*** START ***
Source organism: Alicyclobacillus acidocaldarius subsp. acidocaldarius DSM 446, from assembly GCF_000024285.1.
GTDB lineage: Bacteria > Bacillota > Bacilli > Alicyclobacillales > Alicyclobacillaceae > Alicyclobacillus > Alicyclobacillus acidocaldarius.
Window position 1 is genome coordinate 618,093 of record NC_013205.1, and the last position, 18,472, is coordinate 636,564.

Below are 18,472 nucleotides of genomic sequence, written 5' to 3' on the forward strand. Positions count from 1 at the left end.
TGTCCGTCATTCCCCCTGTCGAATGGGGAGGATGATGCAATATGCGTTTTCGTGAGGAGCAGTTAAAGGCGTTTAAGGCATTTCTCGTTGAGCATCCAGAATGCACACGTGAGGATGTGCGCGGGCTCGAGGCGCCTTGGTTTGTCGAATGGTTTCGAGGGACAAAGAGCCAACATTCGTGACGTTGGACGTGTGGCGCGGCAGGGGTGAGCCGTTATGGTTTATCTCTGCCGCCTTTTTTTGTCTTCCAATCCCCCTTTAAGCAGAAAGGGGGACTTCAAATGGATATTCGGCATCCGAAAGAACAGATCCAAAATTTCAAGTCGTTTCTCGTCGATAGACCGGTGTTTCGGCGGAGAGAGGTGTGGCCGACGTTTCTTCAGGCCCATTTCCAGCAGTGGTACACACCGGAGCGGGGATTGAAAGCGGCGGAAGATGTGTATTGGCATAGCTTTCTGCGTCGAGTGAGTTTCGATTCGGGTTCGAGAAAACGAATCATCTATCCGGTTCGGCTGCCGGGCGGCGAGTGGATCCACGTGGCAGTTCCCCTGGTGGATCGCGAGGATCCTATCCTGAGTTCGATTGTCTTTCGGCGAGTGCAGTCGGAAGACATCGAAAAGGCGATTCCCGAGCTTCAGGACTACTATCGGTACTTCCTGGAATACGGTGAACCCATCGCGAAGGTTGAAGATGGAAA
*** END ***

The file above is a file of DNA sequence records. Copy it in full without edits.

Source organism: Alicyclobacillus acidocaldarius subsp. acidocaldarius DSM 446, from assembly GCF_000024285.1.
GTDB lineage: Bacteria > Bacillota > Bacilli > Alicyclobacillales > Alicyclobacillaceae > Alicyclobacillus > Alicyclobacillus acidocaldarius.
Window position 1 is genome coordinate 618,093 of record NC_013205.1, and the last position, 18,472, is coordinate 636,564.

Below are 18,472 nucleotides of genomic sequence, written 5' to 3' on the forward strand. Positions count from 1 at the left end.
TGTCCGTCATTCCCCCTGTCGAATGGGGAGGATGATGCAATATGCGTTTTCGTGAGGAGCAGTTAAAGGCGTTTAAGGCATTTCTCGTTGAGCATCCAGAATGCACACGTGAGGATGTGCGCGGGCTCGAGGCGCCTTGGTTTGTCGAATGGTTTCGAGGGACAAAGAGCCAACATTCGTGACGTTGGACGTGTGGCGCGGCAGGGGTGAGCCGTTATGGTTTATCTCTGCCGCCTTTTTTTGTCTTCCAATCCCCCTTTAAGCAGAAAGGGGGACTTCAAATGGATATTCGGCATCCGAAAGAACAGATCCAAAATTTCAAGTCGTTTCTCGTCGATAGACCGGTGTTTCGGCGGAGAGAGGTGTGGCCGACGTTTCTTCAGGCCCATTTCCAGCAGTGGTACACACCGGAGCGGGGATTGAAAGCGGCGGAAGATGTGTATTGGCATAGCTTTCTGCGTCGAGTGAGTTTCGATTCGGGTTCGAGAAAACGAATCATCTATCCGGTTCGGCTGCCGGGCGGCGAGTGGATCCACGTGGCAGTTCCCCTGGTGGATCGCGAGGATCCTATCCTGAGTTCGATTGTCTTTCGGCGAGTGCAGTCGGAAGACATCGAAAAGGCGATTCCCGAGCTTCAGGACTACTATCGGTACTTCCTGGAATACGGTGAACCCATCGCGAAGGTTGAAGATGGAAA